About Professor Marc Galanter's involvement in Bhopal
At the time of the gas leak, Marc Galanter was one of the few academics in the United States who worked on Indian law. He was particularly interested in the abolition of untouchability, in India’s affirmative action programs, and in matters of access to justice. When the Bhopal disaster occurred, he expanded his interest to tort remedies. The Government of India hired the Minneapolis firm of Robins, Zelle, Larson & Kaplan (as it then was) to represent it in the Bhopal litigation. Robins was one of the few sizable firms that represented claimants in tort litigation and had an outstanding record of success in recovering damages in mass torts.
Union Carbide had moved the court to dismiss the case on grounds of forum non conveniens (FNC)-- i.e., that the complaint should be dismissed because the case should not be tried in the U.S. courts but in the courts of another jurisdiction more closely connected with the claim and the evidence—in this case, India. The U.S. District Court in New York allowed discovery for the limited purpose of deciding whether the case should be dismissed on this ground. Marc Galanter was invited by Robins Zelle to appear as an expert witness on behalf of the Government of India, arguing that the Indian legal system was not an “adequate alternative forum,” a requirement for dismissal on grounds of FNC. The GOI argued that the fundamental decisions about maintenance at the Bhopal plant were made at UCC headquarters in Connecticut. With the help of colleagues in London and Cambridge, Mass. and a terrific research assistant in Madison, Galanter assembled a mass of material about the practices and problems of the Indian courts. On May 12, 1986, the U.S. District Court granted the motion to dismiss on ground of FNC.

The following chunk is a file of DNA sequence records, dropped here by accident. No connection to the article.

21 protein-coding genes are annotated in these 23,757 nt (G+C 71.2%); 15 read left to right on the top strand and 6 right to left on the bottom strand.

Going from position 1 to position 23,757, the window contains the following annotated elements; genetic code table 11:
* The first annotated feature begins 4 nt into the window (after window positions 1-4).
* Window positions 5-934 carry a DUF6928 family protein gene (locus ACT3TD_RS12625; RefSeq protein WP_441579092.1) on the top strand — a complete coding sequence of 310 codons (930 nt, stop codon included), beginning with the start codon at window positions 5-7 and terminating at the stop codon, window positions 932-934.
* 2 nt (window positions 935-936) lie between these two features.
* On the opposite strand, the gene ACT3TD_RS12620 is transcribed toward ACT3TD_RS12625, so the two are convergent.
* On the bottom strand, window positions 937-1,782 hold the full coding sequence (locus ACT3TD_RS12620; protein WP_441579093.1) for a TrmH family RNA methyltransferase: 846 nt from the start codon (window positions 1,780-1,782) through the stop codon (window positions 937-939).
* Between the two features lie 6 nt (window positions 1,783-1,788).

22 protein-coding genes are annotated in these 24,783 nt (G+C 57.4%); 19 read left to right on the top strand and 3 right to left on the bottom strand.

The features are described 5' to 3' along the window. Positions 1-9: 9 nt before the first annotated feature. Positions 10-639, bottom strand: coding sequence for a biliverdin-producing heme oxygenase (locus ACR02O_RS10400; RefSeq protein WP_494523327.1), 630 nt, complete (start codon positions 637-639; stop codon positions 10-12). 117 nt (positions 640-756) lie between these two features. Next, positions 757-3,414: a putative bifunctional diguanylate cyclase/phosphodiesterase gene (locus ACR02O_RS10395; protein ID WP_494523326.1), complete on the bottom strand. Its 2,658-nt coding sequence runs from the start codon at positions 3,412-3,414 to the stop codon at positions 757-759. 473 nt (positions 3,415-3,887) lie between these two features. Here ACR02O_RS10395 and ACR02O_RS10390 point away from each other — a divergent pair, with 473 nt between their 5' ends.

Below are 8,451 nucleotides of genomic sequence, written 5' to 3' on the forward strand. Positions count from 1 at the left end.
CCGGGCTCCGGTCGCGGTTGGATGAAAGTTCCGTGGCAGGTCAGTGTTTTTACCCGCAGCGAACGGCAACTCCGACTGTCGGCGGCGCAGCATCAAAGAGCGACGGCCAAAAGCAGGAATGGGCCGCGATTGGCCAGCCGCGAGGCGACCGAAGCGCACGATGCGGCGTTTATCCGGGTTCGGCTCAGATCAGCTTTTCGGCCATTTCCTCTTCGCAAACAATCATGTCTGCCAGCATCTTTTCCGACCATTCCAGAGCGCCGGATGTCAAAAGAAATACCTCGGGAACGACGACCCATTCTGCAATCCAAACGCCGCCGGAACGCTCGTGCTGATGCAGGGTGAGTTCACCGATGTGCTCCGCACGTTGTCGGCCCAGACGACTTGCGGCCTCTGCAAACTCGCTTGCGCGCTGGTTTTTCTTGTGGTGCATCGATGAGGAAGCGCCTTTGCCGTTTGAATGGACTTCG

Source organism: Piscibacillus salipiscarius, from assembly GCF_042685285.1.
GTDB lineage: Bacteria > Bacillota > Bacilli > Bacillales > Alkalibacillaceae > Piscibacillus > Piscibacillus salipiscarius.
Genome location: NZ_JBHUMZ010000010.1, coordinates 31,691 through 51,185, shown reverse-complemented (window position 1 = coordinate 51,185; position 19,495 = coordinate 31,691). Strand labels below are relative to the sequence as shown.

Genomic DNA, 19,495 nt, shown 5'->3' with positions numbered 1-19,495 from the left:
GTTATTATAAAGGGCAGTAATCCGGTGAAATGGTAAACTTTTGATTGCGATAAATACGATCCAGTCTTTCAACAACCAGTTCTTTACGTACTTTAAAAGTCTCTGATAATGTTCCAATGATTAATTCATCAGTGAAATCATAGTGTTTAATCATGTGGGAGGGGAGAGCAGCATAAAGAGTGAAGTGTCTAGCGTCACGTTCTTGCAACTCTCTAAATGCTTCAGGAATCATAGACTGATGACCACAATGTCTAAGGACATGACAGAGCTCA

The case was refiled in India. Galanter tried to keep track of developments in the case, including matters affecting the victims and affecting Union Carbide, which became the target of an attempted (and ultimately unsuccessful) corporate takeover attempt. Fifteen years later, UCC was acquired by the Dow Chemical Company. On June 6, 2010—some twenty five years after the explosion—seven executives and senior employees of UCC’s Indian subsidiary were convicted of causing death by negligence, sentenced to two years in prison and released on bail pending appeal. No American executive from UCC was ever prosecuted anywhere. An appeal by the prosecution to re-open the case in order to impose harsher sentences was rejected by the Supreme Court of India in May 2011. Disputes about liability for the clean-up of dangerous chemicals in Bhopal continue to this day.
Above Left: Union Carbide 2012
Above Right: Among the many organizations that have sprung up to help the victims of the disaster is the Chingari Trust, which offers assistance, education, physiotherapy and advice to children whose parents lived through the disaster or who have become ill from consuming contaminated water.